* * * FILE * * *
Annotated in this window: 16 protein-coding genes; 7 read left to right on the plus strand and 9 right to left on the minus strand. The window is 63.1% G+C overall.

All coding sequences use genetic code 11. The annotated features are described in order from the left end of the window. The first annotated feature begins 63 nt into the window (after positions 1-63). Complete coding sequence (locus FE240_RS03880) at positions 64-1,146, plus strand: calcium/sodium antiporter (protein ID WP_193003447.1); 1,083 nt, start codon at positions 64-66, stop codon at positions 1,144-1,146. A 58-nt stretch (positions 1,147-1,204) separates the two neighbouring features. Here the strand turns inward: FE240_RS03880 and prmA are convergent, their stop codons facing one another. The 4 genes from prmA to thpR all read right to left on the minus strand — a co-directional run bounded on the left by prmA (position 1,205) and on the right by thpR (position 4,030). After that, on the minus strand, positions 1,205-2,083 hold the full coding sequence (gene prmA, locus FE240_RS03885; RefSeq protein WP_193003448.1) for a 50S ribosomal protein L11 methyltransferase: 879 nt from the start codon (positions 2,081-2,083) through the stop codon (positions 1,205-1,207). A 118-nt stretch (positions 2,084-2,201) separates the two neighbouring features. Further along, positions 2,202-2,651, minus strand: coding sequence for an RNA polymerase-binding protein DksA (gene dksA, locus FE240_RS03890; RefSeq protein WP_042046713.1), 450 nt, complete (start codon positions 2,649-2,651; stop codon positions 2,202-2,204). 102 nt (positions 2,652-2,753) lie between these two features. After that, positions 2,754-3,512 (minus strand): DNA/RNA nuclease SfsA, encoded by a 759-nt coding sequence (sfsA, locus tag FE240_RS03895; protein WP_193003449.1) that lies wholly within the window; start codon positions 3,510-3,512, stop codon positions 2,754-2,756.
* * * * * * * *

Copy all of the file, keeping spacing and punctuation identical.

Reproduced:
Annotated in this window: 16 protein-coding genes; 7 read left to right on the plus strand and 9 right to left on the minus strand. The window is 63.1% G+C overall.

All coding sequences use genetic code 11. The annotated features are described in order from the left end of the window. The first annotated feature begins 63 nt into the window (after positions 1-63). Complete coding sequence (locus FE240_RS03880) at positions 64-1,146, plus strand: calcium/sodium antiporter (protein ID WP_193003447.1); 1,083 nt, start codon at positions 64-66, stop codon at positions 1,144-1,146. A 58-nt stretch (positions 1,147-1,204) separates the two neighbouring features. Here the strand turns inward: FE240_RS03880 and prmA are convergent, their stop codons facing one another. The 4 genes from prmA to thpR all read right to left on the minus strand — a co-directional run bounded on the left by prmA (position 1,205) and on the right by thpR (position 4,030). After that, on the minus strand, positions 1,205-2,083 hold the full coding sequence (gene prmA, locus FE240_RS03885; RefSeq protein WP_193003448.1) for a 50S ribosomal protein L11 methyltransferase: 879 nt from the start codon (positions 2,081-2,083) through the stop codon (positions 1,205-1,207). A 118-nt stretch (positions 2,084-2,201) separates the two neighbouring features. Further along, positions 2,202-2,651, minus strand: coding sequence for an RNA polymerase-binding protein DksA (gene dksA, locus FE240_RS03890; RefSeq protein WP_042046713.1), 450 nt, complete (start codon positions 2,649-2,651; stop codon positions 2,202-2,204). 102 nt (positions 2,652-2,753) lie between these two features. After that, positions 2,754-3,512 (minus strand): DNA/RNA nuclease SfsA, encoded by a 759-nt coding sequence (sfsA, locus tag FE240_RS03895; protein WP_193003449.1) that lies wholly within the window; start codon positions 3,510-3,512, stop codon positions 2,754-2,756.